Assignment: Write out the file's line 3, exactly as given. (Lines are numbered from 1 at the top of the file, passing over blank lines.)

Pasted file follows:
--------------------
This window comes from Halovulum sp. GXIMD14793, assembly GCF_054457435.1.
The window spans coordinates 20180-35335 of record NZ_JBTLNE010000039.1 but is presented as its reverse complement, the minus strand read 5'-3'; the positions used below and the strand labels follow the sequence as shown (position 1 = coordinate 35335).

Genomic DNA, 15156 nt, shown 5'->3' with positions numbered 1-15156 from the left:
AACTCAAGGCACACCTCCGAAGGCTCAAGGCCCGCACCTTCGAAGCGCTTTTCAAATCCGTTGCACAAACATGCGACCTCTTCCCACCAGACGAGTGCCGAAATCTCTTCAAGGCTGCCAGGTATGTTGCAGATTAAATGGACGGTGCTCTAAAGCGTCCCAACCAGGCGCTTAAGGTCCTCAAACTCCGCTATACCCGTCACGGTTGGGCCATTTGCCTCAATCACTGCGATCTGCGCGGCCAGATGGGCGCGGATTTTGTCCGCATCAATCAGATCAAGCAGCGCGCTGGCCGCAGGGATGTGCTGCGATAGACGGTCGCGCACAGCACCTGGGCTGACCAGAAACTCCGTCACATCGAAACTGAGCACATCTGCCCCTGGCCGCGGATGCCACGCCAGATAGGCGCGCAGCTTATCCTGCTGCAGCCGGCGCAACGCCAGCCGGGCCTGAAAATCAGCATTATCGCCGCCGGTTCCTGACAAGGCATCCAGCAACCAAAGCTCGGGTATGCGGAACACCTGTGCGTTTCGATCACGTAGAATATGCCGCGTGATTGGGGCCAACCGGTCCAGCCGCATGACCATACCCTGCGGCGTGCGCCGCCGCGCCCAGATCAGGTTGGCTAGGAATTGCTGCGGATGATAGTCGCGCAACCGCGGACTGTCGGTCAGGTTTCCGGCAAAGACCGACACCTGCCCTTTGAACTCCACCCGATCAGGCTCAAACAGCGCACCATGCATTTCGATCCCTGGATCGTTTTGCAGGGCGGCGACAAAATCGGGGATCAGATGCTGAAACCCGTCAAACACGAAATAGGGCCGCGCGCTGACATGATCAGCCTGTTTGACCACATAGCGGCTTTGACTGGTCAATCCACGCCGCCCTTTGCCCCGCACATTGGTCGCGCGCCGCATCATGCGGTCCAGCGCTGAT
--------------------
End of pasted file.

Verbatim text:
Genomic DNA, 15156 nt, shown 5'->3' with positions numbered 1-15156 from the left: